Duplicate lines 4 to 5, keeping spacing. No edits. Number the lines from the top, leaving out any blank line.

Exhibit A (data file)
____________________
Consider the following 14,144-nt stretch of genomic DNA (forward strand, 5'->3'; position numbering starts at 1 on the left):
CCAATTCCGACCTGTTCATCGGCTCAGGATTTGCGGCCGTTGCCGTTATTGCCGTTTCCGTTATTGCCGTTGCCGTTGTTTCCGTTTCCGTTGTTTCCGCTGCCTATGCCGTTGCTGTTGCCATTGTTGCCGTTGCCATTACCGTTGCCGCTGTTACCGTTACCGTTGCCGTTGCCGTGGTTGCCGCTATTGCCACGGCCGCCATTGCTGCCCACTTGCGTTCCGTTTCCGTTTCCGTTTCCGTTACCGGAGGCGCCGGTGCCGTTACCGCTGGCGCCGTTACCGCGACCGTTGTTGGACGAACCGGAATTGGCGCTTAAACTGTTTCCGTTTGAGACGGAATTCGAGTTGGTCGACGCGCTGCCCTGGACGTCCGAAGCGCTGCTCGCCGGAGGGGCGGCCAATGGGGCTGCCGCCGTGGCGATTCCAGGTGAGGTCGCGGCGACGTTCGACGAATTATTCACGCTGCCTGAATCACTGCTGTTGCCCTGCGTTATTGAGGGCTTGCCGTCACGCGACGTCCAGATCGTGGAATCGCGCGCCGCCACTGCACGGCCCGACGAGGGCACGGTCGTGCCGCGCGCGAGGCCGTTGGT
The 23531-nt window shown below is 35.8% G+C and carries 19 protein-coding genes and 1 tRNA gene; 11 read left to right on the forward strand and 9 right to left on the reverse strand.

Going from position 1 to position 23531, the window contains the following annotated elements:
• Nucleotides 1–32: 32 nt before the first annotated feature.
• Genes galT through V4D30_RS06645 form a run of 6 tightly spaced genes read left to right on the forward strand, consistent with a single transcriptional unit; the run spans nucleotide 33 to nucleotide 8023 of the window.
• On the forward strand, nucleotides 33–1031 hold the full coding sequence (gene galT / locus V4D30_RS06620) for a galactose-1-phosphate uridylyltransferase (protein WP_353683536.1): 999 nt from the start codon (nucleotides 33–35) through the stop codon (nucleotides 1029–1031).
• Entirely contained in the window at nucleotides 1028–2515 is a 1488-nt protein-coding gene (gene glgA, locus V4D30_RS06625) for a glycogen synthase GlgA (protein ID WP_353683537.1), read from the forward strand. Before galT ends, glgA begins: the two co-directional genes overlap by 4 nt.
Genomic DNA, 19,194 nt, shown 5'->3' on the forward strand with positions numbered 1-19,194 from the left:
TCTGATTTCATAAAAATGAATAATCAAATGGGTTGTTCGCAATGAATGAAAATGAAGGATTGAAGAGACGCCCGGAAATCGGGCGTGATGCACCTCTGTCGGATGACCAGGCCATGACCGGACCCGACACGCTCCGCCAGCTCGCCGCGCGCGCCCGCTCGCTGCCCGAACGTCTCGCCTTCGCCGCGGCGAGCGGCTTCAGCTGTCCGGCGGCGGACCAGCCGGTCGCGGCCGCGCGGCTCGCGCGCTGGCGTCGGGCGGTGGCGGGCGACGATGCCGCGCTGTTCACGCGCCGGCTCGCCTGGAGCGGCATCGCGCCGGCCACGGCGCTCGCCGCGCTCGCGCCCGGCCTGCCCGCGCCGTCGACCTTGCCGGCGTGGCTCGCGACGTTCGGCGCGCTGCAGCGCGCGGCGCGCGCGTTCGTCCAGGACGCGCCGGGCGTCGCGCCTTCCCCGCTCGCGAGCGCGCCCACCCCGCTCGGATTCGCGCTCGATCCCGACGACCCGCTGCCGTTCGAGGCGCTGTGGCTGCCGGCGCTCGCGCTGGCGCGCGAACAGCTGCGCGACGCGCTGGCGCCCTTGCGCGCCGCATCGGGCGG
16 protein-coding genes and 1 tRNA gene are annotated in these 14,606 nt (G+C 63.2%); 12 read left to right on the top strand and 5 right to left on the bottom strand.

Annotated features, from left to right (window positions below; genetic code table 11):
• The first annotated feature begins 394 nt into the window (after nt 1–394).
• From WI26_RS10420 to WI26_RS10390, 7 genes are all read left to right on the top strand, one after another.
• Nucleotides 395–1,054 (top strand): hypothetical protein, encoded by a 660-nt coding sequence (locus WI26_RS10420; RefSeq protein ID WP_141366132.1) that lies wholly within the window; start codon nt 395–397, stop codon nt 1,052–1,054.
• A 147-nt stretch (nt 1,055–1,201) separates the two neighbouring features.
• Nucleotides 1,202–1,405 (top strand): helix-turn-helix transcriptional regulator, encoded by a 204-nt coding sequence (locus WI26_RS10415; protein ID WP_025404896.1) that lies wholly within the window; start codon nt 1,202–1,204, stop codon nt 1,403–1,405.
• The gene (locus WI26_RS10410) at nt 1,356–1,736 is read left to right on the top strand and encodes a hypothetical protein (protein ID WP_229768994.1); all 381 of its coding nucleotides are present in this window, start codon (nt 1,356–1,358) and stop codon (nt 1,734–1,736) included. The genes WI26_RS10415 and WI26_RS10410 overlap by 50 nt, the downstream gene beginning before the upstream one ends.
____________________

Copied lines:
Going from position 1 to position 23531, the window contains the following annotated elements:
• Nucleotides 1–32: 32 nt before the first annotated feature.